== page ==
It is clear that we have come a long way since British Airways’ predecessors first took to the air 100 years ago and that pace of change it appears to be accelerating each decade as we make further technological advancements. As part of the UK carrier celebrations for its centenary year it is providing an insight into how the industry may look 100 years from now.
Hyper-personalisation, immersive virtual realities, 3D printed health solutions, modular aircraft connected to city infrastructure, hypersonic flying and the rise of super-slow ”flight cruises”, are all part of the future of air travel according to a major global travel report that has been published this week by British Airways. Alongside the report, a BA 2119: Flight of the Future exhibition, which brings these findings to life, has been opened at the Saatchi gallery in London during Aug-2019 in collaboration with the Royal College of Art.
The BA 2119: Flight of the Future Report was commissioned by the airline to mark its centenary year, in collaboration with the leading data-led trends agency Foresight Factory. It delivers an unprecedented insight into how consumers across the world feel about flying and what they expect from airlines. The report is one of the largest global consumer travel studies of its kind – surveying 13,000 consumers across ten countries – and consultations with leading sector experts and futurologists to offers a picture of what flying will look like in 20, 40, 60 and even 100 years into the future.
The report found that consumers want far greater personalisation from their flying experience, a route we are already starting to follow. Overall 46% of people want a dedicated communal space for socialising, however this was far more popular with those in emerging markets (Brazil 47%, India 69%, China 55% and South Africa 47%) than with passengers in the UK (30%), Germany (22%) and Japan (20%) who preferred a more private experience.
In the future, greater personalisation could be delivered through aircraft seats that use biological scanners to gather travellers’ physiological and nutritional needs. This data would suggest food and drink to meet individual requirements, which could be 3D-printed on board the aircraft. Acclimatisation to the destination, be that combating jet lag or pre-travel care will be a thing of the past, with 3D printers also used to print personalised health supplements.
Artificial Intelligence-powered personalisation would enable passengers to bring cloud-based work and entertainment profiles to their seats, while holographic flight attendants would field basic questions and requests, freeing up cabin crew to offer more value-added interactions.
Overwhelmingly, consumers say that the future will see the end of airline “classes”, and the rise of bespoke packages where consumers pay for a customisable experience, based on options for space and entertainment.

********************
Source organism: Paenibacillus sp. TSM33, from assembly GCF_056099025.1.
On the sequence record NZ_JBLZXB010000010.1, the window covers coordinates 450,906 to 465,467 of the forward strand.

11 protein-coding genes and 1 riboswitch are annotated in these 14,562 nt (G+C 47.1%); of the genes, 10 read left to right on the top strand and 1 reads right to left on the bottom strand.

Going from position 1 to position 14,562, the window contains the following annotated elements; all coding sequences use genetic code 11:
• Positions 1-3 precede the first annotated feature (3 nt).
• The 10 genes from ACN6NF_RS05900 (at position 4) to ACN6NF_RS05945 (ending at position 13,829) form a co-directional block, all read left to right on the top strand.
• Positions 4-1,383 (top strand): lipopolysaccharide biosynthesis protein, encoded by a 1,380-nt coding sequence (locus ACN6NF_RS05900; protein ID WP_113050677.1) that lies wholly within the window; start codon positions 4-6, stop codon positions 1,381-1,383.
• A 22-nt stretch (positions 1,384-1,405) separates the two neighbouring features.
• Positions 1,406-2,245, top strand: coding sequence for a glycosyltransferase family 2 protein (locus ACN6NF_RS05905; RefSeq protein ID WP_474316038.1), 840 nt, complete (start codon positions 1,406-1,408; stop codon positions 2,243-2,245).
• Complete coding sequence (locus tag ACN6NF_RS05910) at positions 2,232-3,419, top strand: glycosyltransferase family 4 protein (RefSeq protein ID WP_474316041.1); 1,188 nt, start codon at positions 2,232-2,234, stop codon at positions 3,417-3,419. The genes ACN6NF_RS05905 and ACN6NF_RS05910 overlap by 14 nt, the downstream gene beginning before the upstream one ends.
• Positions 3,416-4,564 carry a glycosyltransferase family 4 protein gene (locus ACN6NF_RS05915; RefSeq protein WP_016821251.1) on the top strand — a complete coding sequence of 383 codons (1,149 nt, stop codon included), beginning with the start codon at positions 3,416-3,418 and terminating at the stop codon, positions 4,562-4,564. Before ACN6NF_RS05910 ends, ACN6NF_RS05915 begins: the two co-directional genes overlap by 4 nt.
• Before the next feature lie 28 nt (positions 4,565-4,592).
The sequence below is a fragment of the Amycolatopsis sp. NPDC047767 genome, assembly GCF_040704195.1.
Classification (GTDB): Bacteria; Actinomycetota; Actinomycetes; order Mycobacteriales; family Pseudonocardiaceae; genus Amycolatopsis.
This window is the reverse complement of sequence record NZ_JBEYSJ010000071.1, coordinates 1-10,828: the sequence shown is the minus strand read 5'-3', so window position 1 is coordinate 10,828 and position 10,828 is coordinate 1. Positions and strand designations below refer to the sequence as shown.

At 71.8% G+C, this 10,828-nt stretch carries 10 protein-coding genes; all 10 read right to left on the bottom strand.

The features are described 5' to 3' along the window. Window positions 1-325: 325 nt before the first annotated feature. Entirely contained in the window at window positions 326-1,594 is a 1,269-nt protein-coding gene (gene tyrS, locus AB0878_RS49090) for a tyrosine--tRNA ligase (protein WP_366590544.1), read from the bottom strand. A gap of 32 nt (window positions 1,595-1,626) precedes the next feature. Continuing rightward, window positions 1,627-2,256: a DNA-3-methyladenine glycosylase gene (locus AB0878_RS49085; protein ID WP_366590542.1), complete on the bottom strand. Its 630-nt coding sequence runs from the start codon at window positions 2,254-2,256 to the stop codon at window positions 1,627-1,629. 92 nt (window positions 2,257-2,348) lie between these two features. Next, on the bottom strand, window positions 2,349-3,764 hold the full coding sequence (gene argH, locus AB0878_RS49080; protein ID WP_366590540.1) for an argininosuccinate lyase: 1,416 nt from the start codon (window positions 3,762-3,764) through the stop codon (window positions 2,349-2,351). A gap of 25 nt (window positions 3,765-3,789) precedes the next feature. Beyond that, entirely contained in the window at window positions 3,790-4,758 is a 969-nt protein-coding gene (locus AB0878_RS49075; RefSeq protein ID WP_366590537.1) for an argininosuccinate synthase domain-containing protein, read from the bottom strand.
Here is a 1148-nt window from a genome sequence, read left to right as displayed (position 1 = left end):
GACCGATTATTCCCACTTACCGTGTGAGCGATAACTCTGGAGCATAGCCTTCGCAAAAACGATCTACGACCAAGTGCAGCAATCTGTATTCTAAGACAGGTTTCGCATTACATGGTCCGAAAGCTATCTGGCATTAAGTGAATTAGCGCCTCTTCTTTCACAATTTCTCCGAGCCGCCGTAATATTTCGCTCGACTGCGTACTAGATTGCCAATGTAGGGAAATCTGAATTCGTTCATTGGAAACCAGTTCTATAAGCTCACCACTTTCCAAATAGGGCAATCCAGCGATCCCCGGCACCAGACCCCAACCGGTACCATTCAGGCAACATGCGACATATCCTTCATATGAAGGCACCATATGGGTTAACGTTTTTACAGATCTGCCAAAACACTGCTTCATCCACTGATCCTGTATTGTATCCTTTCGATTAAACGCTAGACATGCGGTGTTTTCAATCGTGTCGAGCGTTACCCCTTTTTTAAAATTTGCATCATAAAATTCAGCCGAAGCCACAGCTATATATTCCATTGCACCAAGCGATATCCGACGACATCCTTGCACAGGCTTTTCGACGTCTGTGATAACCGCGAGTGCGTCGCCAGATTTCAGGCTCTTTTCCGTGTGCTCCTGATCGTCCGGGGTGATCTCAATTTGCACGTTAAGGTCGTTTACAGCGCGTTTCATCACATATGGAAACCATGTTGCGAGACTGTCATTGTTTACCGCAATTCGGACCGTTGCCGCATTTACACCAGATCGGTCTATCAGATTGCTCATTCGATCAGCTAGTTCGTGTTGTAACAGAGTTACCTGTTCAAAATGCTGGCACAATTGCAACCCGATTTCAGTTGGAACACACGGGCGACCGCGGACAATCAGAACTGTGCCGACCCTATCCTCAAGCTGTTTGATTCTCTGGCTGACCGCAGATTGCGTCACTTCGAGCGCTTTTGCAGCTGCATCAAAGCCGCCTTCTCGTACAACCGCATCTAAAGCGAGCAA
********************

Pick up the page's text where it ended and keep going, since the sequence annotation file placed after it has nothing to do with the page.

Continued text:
Consumer demand for ultra-convenience and personal autonomy also emerge as key trends of the study, with passengers especially keen on speeding up their whole travel experience while still on board the aircraft. For example, 73% of passengers want inflight technology that allows them to self-complete immigration and visa control while they are still in the air. 63% of consumers would like an in-flight concierge to organise a hotel for them when they land, and a further 56% would like to book a taxi from the air to pick them up when they arrive.
This could lead to an integrated hyperloop-style transit system, which will transport travellers in modules directly to assigned compartments within the craft, configured to their requirements. As the module passes through the hyperloop tunnel, processes such as check-in, VISA check and preferences around food, drink and entertainment choices are automatically carried out, says the airline.
Unsurprisingly, the environment is a key consideration for travellers with 43% of people prepared to pay more if the flight was more environmentally friendly. These concerns trump the need for speed, with 45% saying they would opt for the slowest available flight if it was the greener option. To deliver on these consumer demands, experts predict we will see aircraft powered by electricity and alternative fuels, with the ability to recharge in the air using aerial recharging stations, enabling them to travel much longer distances more sustainably.
Although the emergence of next generation supersonic jets will dramatically cut travel time – with the average flight from New York to London falling from seven hours to three – the report predicts that within 50 years we will see a trend for slow, experiential flights as consumers seek a leisurely start to their holidays.
These flights could take the form of “Air cruises”, which will see travellers fly slowly over areas of special interest, such as the Pyramids, while interactive VR guides give passengers an immersive running commentary. Other options available to passengers travelling on an air cruises include on-board yoga, meditation or art classes.